One constructive comment I can make is the web page. Freshen it up occasionally, post pictures of your students as a group and individually having fun, sweating, etc. so that they want to check it out and ultimately feel connected.

Also, I don't know if you do this, but post pictures of the students in your school. A wall of fame/shame so to speak. With the increased connectedness will come a more reliable contingency of students.

Regardless, you will notice turn over. Our game is hard, rough, complicated, and political. The average bear wears out of the practice, but if a love of the game is built and nurtured, you will gain a fan and supporter.

my 2 cents,

Tim (IUBJJ/Caique)

LOL..EVERYONE hates our website. We are in the process of finding someone to 'liven' it up a bit. I think this an important subject for primarily BJJ schools since we aren't afforded some of the program options that a karate or tae kwan do school does. And dc1 is correct, the old school warm up, moves, and then spar class is fine for the hardcore bjj'er, but maybe not for the 55 year old business man, who has no desire to be the next UFC champ.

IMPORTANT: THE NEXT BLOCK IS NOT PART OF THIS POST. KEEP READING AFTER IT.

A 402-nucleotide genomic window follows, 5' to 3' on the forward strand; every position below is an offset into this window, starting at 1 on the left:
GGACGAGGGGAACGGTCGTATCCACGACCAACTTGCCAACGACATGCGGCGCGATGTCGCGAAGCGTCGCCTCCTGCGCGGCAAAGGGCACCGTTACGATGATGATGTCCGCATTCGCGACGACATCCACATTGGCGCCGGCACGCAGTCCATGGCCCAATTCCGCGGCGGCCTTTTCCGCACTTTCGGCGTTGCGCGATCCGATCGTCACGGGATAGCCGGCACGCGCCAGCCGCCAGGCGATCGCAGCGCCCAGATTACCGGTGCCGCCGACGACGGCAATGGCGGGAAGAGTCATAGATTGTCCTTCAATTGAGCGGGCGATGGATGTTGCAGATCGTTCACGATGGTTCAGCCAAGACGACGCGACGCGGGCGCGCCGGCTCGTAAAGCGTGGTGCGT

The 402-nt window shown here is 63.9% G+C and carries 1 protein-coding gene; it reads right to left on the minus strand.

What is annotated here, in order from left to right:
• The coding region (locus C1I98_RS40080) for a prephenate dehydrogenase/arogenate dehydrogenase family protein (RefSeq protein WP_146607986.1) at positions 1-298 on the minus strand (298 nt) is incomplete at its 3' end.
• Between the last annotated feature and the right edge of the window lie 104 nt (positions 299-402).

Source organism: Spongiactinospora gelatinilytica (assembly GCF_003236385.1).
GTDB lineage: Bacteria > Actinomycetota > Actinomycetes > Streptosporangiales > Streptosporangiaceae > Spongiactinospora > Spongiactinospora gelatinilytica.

I hate to say it but if you REALLY want to retain students (not just the hardcore guys) you need to offer at least some classes that teach self defense and jiu-jitsu techniques without too much (or no) competitive sparring. Most people want to learn how to protect themselves but don't really want to be straight killers.

The hardcore guys will spar for an hour in the rain while you throw buckets of dog shit at them to "toughen them up", and will keep going until the puking stage. You really don't need to do anything special to retain these guys other than keep teaching them cool stuff they can beat people up with.